This will be the last Up the Middle post for a bit as the much anticipated dynasty rankings will be coming out shortly. We’ve talked about a bunch of good middle infielders in these posts, including both prospects and major leaguers. This week we’ll take a look at a second baseman who is just starting his major league career: Anthony Rendon. With some guy named Bryce Harper in front of him on the Nationals prospect depth chart, Rendon might not have received the white hot spotlight, but he was ranked #30 on Baseball America’s top 100 prospects list heading into the 2013 season. It took an early June injury to Danny Espinosa to bring him up for good and in 98 games for the Nats he smacked 7 home runs while hitting .265/.329/.396. Nothing earth shattering, but also nothing to sneeze at for his first year in the bigs. Its important to keep in mind that second base was rather new to him as well, with most of his games in the minors coming at third base. So what makes Rendon a good target for dynasty league owners? Continue reading
With the Winter Meetings a little less than a week away (Dec. 9-12), baseball’s hot stove wasted no time cranking up the heat; numerous free-agent deals of the big and small variety have already been agreed upon, and a trade no one saw coming–possibly including one of the two teams involved–might have solidified baseball’s premiere starting rotation for 2014.
(As I write this, another contract has been signed, sealed and drone delivered.)
Because my Hyper-jet Engine Status is on “Light Speed” and I can’t quite keep up with all of the baseball activity, I thought I’d take this opportunity to discuss the dynasty league implications from some of baseball’s most recent transactions involving starting pitchers. (FYI, I’m only going to focus on current major leaguers, so no minor leaguers yet. That’s for another day.) First, the big kahuna:
Tigers trade RHP Doug Fister to the Nationals
No, it wasn’t surprising to see Detroit trade a starting pitcher this off-season, as Rick Porcello and even Max Scherzer were rumored to be on the move. But no one–and I mean no one–predicted the Tigers to trade Fister, who, over the past three seasons, has been the ninth most valuable starting pitcher, according to FanGraphs War. Fister was unlucky this year (hello, Tigers’ infield defense), posting a 3.67 ERA with 159 strikeouts in 208 2/3 innings. He performed much better than that, however, posting a 3.26 FIP and 3.42 xFIP. Fister, in fact, hasn’t had a FIP over 3.42 since 2010. He’s been really, really sneaky good, if someone would like to forward that bit of information to general manager Dave Dombrowski.
I was really happy to see that Wilson had written about Zach Lee, because he had been on my mind lately and Wilson basically saved me 500 words to say much the same thing. I like Lee and I agree that boring can be beautiful.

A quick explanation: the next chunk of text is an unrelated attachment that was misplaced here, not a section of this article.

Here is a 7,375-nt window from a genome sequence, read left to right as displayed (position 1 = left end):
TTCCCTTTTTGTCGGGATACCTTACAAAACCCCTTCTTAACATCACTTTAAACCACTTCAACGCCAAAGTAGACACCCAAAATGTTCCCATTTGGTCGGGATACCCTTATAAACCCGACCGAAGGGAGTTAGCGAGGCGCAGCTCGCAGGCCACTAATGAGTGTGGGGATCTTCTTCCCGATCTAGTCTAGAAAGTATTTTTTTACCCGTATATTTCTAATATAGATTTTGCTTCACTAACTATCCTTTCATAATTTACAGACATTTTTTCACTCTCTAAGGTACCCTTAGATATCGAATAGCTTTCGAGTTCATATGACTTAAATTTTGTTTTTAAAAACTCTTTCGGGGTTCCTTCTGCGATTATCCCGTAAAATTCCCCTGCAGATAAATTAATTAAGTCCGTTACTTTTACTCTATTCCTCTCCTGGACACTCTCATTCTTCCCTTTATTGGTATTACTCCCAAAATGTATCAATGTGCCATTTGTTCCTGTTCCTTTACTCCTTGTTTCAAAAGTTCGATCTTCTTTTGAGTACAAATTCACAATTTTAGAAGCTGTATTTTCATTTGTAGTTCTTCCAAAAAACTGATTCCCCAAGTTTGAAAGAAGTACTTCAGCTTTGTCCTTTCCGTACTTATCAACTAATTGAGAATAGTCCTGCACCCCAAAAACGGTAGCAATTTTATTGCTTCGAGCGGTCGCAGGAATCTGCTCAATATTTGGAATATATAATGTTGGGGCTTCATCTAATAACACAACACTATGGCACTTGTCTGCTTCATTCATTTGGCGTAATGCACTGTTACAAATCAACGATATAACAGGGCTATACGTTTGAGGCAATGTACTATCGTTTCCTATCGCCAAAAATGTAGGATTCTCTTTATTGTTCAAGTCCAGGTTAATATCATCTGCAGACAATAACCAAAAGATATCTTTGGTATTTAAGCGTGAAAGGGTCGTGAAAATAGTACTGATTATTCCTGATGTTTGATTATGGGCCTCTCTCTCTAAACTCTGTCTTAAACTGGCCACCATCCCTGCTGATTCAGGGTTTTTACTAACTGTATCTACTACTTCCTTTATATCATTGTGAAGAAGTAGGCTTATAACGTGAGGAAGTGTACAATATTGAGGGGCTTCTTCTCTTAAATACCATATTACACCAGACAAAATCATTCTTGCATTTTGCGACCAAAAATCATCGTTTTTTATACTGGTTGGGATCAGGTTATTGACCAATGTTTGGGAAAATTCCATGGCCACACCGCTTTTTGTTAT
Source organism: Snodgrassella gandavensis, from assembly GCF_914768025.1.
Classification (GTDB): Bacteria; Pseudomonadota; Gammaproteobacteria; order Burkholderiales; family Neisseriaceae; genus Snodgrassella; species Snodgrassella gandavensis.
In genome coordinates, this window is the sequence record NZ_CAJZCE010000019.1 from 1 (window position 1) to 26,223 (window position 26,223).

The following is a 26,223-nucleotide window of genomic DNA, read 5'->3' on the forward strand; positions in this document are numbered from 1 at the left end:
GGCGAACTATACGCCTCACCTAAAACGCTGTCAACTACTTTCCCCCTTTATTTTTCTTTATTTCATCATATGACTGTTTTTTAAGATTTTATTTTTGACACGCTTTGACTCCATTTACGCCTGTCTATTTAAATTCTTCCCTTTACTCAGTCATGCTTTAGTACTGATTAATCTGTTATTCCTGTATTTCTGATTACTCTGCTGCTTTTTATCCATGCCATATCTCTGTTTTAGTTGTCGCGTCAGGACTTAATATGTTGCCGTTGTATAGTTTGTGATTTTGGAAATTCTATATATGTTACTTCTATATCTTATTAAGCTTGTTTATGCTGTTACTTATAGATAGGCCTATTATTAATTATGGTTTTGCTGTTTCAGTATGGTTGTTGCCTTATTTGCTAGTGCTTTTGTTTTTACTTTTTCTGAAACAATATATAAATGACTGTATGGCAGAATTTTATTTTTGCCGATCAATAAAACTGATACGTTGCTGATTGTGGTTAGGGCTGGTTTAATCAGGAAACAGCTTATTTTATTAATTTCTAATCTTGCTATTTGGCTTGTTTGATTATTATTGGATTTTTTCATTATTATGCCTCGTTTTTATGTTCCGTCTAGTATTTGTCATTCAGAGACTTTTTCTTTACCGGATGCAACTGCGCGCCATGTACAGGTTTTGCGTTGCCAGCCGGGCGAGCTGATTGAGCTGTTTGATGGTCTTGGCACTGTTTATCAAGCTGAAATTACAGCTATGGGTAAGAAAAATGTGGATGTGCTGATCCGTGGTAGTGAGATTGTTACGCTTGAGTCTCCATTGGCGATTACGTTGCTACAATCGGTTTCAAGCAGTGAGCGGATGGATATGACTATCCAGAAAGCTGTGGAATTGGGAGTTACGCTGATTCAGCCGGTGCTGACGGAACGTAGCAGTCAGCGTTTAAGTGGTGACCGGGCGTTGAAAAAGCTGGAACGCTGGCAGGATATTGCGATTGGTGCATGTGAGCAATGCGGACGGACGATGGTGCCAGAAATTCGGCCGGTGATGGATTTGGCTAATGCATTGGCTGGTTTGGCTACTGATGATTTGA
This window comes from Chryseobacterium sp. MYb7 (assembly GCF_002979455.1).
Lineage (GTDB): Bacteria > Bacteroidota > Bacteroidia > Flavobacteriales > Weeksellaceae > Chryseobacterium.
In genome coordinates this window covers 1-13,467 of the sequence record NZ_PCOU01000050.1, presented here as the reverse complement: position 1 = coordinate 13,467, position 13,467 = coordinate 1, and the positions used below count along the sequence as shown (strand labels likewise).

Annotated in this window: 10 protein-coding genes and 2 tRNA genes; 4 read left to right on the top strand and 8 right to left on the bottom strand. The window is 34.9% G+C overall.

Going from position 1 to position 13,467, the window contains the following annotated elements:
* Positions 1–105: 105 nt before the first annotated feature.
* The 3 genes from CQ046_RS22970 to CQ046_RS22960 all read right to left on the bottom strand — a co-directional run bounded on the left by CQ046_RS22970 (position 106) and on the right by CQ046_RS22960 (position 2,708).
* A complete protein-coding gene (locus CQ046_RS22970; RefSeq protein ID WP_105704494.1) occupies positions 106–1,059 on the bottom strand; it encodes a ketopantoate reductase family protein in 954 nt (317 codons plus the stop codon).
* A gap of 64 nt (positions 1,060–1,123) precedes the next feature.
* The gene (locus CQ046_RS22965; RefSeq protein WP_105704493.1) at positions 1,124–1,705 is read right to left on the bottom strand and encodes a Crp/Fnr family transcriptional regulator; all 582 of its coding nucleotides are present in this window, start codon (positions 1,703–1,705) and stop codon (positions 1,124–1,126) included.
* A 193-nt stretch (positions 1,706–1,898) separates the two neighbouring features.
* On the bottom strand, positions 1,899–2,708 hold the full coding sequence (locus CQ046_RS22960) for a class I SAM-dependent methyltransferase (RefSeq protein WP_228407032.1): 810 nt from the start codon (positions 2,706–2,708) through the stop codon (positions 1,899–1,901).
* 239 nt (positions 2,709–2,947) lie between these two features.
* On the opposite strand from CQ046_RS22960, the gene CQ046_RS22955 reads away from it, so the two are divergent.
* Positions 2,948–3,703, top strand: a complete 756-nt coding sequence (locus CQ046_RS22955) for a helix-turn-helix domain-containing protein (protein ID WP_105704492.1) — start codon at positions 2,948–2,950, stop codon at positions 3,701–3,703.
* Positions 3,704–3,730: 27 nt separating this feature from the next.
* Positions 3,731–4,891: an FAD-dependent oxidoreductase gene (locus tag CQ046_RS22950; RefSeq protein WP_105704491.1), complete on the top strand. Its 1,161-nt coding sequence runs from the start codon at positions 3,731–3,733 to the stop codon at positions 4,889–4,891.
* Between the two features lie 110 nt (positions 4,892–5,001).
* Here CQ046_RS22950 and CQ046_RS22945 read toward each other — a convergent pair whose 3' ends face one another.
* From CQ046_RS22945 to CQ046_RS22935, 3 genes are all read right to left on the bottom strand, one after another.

What got me thinking about Lee was pouring over several mid-season rankings of prospects and finding him largely absent despite a good season at double-A Chattanooga. Sure, if the list went long enough he would be there, but generally he was not showing up in the top 50. There were several other pitchers who popped up ahead of him who, on the surface, are farther from contributing to their major league clubs (and in fantasy). This is not altogether surprising because lots of prospect evaluators are explicit about valuing long-term potential and ceiling when looking at prospects. One guy who ranked ahead of Lee on a few lists got me particularly intrigued and thinking about the floor/ceiling question: Lucas Giolito.
When we think of bouncing back, it’s usually a talented player who underperformed the previous year and will bounce back in a good way. In Ian Desmond’s case however, I’m going to be liberal with the category and use it more as a “regression candidate” heading and say he’s going to bounce back to somewhere in between in 2011 and 2012 seasons.
My biggest argument against Desmond duplicating his breakout 2012 is that…in many ways he was the same player in 2012 that he was the previous two years when he submitted an OPS+ of 89 and 80, respectively. I’ll illustrate as much in a chart below, but let’s run through the numbers really quickly. Desmond’s 2012 season saw him post a 5.5% walk rate (5.3% career) and a 20.7% strikeout rate (20.3% career). The walk rate was in line with his below-average 2011 season and the strikeout rate was a mere 1% better. Given that his BABIP was only 6 points better than the previous season and 3 points better than his career average, we can’t blame this breakout solely on luck. Or can we?